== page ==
Friday August 9, 2013

Who Represents the Company?

Do you represent the company you work for? If you're the CEO, you probably agree that you do. What about a vice president? CTO? Customer support staff? Surely these roles do.

What about a first-line manager? An engineer? An accountant? A receptionist?

Precedent has shown that if you make it clear that you work for a company, you represent that company when you talk about it in public. Precedent has been, at times, frighteningly clear on the subject.

What it means to represent the company

What does it mean to represent the company? At minimum, I think, it means that you act professionally when you come in contact with customers (or potential customers). You don't publicly disrespect the company and you don't disrespect the customer. Whether or not you add a disclaimer, "I don't speak for my company", to your social media feed, there will be times when you are speaking as a company representative.

In particular, if you work for Facebook, Twitter, Google, Pinterest, or any other company in the social media space, and you have publicly stated in your Facebook (Twitter, Google, Pinterest...) feed that you work for said company, you represent that company in that medium, whether you like it or not.

If a user of your company's product contacts you with a question, your response will be a reflection on your company, whether you like it or not.

Case in point

I have recently been attempting to get support from a large, well-known company. I have gone through the proper channels. I have clicked "Help" and "Send a problem report" more times than I can count. I have been trying for several weeks now. I have received no response. None. Zero. Zip.

So, I tried a different route. I contacted someone who regularly posts in that company's forum and who has made it clear, on multiple occasions, that he works for the company. I said I needed help. I asked if he could put me in touch with someone who could help me.

His response? My message was "off-putting". After a brief conversation, in which I became increasingly unhappy (and he became increasingly less helpful), he "blocked" all further contact from me with one, final, rude, response.

I expected to be told that he, personally, was unable to help. I expected to be told that he would ask around, file a bug report, pass my question to someone else.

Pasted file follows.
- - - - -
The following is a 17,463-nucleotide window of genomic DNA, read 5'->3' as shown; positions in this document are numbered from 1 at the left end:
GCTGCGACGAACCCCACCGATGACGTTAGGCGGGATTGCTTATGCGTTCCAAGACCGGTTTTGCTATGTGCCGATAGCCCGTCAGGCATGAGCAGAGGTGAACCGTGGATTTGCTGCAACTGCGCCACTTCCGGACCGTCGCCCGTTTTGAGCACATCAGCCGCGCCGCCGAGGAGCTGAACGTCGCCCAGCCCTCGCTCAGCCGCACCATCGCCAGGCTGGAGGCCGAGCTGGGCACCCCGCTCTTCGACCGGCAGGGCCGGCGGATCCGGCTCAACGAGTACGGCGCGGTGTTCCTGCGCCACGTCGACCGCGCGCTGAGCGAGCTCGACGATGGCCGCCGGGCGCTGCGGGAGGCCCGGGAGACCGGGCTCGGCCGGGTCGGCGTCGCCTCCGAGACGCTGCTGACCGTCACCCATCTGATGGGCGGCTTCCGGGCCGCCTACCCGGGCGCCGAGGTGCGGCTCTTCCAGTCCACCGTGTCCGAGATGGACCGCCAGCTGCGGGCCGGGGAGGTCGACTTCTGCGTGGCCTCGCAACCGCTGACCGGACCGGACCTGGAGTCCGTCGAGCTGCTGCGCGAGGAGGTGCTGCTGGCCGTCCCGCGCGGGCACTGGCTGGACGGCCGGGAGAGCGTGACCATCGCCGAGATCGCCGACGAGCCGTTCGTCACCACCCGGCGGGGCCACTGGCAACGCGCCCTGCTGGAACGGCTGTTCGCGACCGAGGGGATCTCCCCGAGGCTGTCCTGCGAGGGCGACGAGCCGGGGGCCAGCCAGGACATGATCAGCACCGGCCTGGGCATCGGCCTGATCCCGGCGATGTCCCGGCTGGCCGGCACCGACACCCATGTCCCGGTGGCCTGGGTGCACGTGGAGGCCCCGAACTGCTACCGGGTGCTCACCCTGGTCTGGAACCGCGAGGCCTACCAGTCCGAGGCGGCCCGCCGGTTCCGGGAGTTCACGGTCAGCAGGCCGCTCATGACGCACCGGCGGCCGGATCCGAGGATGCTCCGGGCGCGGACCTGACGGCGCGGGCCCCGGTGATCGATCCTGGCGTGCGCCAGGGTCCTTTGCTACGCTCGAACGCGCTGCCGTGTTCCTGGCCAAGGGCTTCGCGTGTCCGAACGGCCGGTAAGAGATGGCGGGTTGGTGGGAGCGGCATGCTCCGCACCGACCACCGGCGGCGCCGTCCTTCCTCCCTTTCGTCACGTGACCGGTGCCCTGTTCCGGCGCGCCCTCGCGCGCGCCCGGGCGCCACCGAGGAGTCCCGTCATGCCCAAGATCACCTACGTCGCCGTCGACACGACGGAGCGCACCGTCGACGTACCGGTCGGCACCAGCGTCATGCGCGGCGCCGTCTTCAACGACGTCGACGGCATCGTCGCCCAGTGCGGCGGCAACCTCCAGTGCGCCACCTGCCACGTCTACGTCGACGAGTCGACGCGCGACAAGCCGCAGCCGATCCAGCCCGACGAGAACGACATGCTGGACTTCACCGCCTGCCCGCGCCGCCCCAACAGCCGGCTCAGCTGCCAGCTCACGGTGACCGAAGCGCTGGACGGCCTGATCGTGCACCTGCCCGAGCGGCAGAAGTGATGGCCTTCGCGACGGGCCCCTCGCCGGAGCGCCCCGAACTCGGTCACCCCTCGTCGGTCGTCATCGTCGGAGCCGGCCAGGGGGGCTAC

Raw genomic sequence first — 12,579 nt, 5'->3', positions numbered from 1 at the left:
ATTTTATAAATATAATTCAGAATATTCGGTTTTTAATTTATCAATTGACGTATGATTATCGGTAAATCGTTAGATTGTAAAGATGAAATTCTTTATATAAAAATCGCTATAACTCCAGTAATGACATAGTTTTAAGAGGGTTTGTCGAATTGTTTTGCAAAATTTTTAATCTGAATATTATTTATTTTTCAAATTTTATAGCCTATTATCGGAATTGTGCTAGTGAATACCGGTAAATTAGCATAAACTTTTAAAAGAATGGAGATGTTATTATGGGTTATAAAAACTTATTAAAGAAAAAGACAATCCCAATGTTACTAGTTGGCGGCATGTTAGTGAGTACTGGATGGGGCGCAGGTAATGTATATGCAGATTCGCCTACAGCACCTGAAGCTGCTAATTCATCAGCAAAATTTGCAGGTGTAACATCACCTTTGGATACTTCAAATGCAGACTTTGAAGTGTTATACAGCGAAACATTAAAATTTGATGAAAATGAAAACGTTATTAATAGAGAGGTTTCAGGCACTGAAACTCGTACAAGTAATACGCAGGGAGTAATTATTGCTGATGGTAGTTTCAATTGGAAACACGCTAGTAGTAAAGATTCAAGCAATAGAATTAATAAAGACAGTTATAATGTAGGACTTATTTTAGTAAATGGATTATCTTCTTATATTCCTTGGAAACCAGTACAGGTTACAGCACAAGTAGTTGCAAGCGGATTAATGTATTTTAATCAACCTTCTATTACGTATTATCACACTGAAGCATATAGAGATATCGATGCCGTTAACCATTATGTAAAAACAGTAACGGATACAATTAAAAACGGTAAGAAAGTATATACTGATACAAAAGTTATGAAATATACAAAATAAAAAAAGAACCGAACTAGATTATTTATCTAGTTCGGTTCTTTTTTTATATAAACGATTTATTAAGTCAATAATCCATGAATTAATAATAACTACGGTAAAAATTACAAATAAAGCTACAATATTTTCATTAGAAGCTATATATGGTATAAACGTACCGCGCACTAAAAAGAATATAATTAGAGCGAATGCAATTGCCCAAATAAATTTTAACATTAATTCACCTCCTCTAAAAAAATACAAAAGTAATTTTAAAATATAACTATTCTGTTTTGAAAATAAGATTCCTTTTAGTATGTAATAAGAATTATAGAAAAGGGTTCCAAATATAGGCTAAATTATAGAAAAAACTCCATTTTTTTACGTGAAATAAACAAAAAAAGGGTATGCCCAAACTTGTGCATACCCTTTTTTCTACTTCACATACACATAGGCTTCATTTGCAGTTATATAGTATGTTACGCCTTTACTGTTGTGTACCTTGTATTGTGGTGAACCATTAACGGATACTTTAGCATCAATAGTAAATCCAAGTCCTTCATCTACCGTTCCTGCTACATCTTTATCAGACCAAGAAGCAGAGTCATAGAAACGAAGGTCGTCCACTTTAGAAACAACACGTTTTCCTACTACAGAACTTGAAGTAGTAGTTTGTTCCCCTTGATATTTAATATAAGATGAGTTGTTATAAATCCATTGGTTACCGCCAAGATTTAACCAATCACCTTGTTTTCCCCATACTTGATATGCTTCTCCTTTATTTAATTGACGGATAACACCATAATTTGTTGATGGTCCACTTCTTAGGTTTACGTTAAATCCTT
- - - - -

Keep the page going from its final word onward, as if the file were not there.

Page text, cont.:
I expected to deal with a professional person, in a professional manner. That's not what I got.

Take away lesson

The company in question doesn't care. They don't care enough to respond to customer "help" requests. Their employees don't care enough to turn a poor customer experience into a good one. In fact, some of their employees obviously don't care if they turn a poor customer experience into a worse one.

Why should this bad experience with one individual color my perspective of the company? Because, like it or not, that individual represents the company. His interaction with me represents the company's interaction with me.

Not every company is like this. I've recently had some very good customer experiences with other companies. Companies with actual Help Ticket systems in place. Companies with support staff who respond to help tickets. Representatives who ensured my questions were answered.

I used to work for a large well-known company that occasionally had frustrated customers. Many times, employees would be contacted by friends, family, friends of friends, and chance acquaintances looking for some way to resolve their problems. Many times, I saw those employees reach out to others within the company to say "this person needs help".

Those employees represented their company. They represented it professionally and well, both internally and externally. In contrast, the person I dealt with yesterday also represents his company. He, however, represents it unprofessionally and poorly.

How do you represent your company?

Who Represents the Company? ( in category Random Thoughts , World of Work ) - posted at Fri, 09 Aug, 11:09 Pacific | «e»

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